Infogrames

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Infogrames
Founded: 1983-06
Defunct: 2009-05-29
T-series code: T-151
Headquarters: France

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Infogrames Entertainment, SA (IESA), currently Atari, SA, was a video game developer and publisher. It now stands as a holding company.

Infogrames was established as a video game developer in France in 1983, producing games for various home computers in the country for much of the decade. While there had been minor successes for the company during its first ten years in business, it was the 1992 release of 3D survival horror game Alone in the Dark which brought Infogrames to the world stage.

In 1996 the company chose to adopt a policy of growth through acquisition, with the aim of becoming the largest interactive entertainment publisher in the world. To achieve this, Infogrames would spend $500 million USD over the next seven years acquiring studios to build its empire:

  • UK publisher Ocean Software (1996), renamed Infogrames UK.
  • Philips Media BV (1997)
  • A controlling stake in OziSoft (1998), renamed Infogrames Australia Pty Ltd. The remaining shares were bought (from the likes of Sega) in 2002.
  • UK publisher and developer Gremlin Interactive (1999), renamed Infogrames Sheffield House.
  • US publisher Accolade (1999), renamed Infogrames North America, Inc. This was merged with Infogrames, Inc. the following year.
  • Australian developer Beam Software (1999), renamed Infogrames Melbourne House Pty Ltd.
  • GT Interactive Software, alongside its game development studios Humongous Entertainment, Legend Entertainment and Reflections Interactive (1999), renamed Infogrames, Inc.. At the time, this was the largest acquisition in video game history.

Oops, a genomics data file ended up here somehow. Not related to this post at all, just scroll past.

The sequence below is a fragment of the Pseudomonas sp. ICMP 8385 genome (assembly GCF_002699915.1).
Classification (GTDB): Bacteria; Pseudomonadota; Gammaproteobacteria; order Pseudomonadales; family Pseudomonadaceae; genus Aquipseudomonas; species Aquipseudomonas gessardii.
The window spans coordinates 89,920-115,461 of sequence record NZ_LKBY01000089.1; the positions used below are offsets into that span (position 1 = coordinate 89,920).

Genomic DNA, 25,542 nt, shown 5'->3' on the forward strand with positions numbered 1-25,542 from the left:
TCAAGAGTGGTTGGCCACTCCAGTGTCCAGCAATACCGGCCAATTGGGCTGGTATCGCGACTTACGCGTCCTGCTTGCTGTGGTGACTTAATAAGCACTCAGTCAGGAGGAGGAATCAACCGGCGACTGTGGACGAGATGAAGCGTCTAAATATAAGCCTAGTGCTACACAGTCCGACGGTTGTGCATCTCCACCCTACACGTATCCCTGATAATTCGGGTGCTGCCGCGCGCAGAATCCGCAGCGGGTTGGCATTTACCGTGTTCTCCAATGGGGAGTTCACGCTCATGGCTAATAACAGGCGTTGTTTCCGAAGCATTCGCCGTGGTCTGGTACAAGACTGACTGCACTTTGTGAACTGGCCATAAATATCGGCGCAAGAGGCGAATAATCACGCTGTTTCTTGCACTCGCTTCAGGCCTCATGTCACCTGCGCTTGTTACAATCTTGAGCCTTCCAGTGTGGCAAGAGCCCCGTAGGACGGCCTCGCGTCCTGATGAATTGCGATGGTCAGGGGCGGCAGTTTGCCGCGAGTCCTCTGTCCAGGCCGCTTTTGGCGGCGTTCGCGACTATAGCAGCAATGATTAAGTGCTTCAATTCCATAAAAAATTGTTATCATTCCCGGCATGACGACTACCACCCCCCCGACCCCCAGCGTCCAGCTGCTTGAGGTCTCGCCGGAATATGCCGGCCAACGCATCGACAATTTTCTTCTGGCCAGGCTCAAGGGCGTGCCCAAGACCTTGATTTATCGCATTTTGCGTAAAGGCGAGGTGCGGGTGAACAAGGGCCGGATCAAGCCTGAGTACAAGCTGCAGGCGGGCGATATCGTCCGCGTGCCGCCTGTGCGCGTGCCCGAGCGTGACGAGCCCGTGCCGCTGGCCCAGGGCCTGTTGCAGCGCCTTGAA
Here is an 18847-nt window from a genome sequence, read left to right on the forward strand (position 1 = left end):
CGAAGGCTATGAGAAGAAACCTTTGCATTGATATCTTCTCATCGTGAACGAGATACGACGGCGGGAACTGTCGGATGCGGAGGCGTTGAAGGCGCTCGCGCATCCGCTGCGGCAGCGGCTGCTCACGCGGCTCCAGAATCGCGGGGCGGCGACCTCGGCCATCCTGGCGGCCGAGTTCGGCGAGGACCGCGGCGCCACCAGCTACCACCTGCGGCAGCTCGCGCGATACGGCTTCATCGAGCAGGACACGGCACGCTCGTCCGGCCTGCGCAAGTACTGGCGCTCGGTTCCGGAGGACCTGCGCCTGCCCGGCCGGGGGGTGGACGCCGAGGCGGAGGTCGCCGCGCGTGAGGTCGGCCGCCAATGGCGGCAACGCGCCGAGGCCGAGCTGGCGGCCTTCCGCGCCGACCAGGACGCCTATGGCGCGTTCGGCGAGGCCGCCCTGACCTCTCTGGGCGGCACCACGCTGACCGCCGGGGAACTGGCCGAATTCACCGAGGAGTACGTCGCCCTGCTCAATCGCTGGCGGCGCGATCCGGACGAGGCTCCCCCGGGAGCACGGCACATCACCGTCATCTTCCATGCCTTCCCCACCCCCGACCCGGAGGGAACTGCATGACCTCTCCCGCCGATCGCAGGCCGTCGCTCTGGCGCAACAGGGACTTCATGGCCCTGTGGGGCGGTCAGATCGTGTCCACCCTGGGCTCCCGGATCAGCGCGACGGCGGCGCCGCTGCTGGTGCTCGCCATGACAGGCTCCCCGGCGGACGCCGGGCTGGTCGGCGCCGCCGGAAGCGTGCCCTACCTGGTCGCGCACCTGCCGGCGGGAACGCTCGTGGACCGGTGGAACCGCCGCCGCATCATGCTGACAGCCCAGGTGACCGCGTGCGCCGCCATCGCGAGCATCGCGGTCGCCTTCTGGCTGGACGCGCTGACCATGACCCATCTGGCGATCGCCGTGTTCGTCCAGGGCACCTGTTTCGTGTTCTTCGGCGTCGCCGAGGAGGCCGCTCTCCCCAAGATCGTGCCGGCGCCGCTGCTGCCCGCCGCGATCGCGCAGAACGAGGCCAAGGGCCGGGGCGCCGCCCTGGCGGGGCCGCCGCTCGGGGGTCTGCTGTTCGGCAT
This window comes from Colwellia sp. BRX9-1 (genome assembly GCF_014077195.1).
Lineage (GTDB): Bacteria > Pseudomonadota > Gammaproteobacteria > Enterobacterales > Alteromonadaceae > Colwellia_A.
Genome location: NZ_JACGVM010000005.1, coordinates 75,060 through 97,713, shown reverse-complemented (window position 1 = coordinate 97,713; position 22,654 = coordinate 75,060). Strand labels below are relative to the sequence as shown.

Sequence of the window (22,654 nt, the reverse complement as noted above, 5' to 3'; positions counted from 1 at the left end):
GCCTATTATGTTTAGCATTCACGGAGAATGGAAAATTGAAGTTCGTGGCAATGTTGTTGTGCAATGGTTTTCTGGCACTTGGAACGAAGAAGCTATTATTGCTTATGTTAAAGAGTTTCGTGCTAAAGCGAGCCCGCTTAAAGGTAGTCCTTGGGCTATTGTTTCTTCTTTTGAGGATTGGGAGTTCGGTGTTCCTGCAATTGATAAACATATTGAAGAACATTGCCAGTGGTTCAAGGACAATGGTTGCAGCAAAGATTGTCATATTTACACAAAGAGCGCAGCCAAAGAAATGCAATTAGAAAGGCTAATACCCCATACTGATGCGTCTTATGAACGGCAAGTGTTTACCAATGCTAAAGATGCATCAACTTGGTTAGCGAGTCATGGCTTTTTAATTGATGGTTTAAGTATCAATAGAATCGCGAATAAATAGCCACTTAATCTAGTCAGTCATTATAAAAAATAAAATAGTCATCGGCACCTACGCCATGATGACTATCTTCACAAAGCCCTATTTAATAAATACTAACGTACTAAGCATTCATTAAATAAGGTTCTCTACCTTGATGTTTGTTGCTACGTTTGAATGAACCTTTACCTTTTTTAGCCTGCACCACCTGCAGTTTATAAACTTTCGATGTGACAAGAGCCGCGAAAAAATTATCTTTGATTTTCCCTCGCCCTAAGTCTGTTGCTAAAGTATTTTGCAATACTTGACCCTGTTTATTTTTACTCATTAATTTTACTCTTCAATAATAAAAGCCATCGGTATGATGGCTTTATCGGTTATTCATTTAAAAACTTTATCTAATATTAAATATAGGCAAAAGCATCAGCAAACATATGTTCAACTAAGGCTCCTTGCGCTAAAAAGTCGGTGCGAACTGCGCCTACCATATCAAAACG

• Paradigm Entertainment (2000) along with developer Den-o-Tech Int. (DTI). Renamed Infogrames DTI.
  • Hasbro Interactive (2001) along with rights to the Game.com handheld and development/publishing rights to Hasbro properties, as well as control over MicroProse and Atari Corporation. Renamed Infogrames Interactive, Inc.
  • Distributors ABS Multimedia, Arcadia and the Swiss Gamecity GmbH (2002)
  • Eden Games (2002)
  • Shiny Entertainment (2002)

Most continued to trade as they had prior to their acquisitions, although publishing was streamlined, with Infogrames North America (Accolade) initially handling North America, and the original Infogrames Entertainment (which at this point was just trading as "Infogrames") handling Europe.

During this time, in addition to publishing its own games, Infogrames acted as a distributor across Europe. Following Sega's decision to cancel support for the Sega Dreamcast and become a third-party developer in 2001, the company picked up the rights to distribute Sega's games for the GameCube, Game Boy Advance and Xbox in the region (Sony Computer Entertainment handling PlayStation 2 releases)[1].

Infogrames's acquisition of Hasbro Interactive was especially important, as this gave them control over the Atari brand, and it was subsequently decided that all Infogrames subsidiaries should adopt the more recognisable Atari name in May 2003. IESA wouldn't make the change until 2009, retiring the Infogrames name in the process.

While the new Atari now had studios all over the world and a number of key assets, it also had acquired a signficant amount of debt, causing the firm to close or sell off many intellectual property rights and unprofitable subsidiaries during the next few years. Beneficiaries included the likes of Bandai Namco, THQ and Ubisoft, though other parts of Atari's business would begin trading independently or either dissolve completely.

Atari SA continues to exist, though has been forced to work its way out of bankruptcy and is significantly smaller than what it was at the start of the millennium.

Softography

Note: this list only contains games which Infogrames Entertainment were involved in. For subsidiaries, see the Accolade, Beam Software, Gremlin Interactive, GT Interactive Software, Hasbro Interactive and Ocean Software pages.

Master System

Mega Drive

Game Gear

Mega-CD

Saturn

Dreamcast

PlayStation 2

GameCube

Xbox

Game Boy Advance

Windows PC

Gallery

References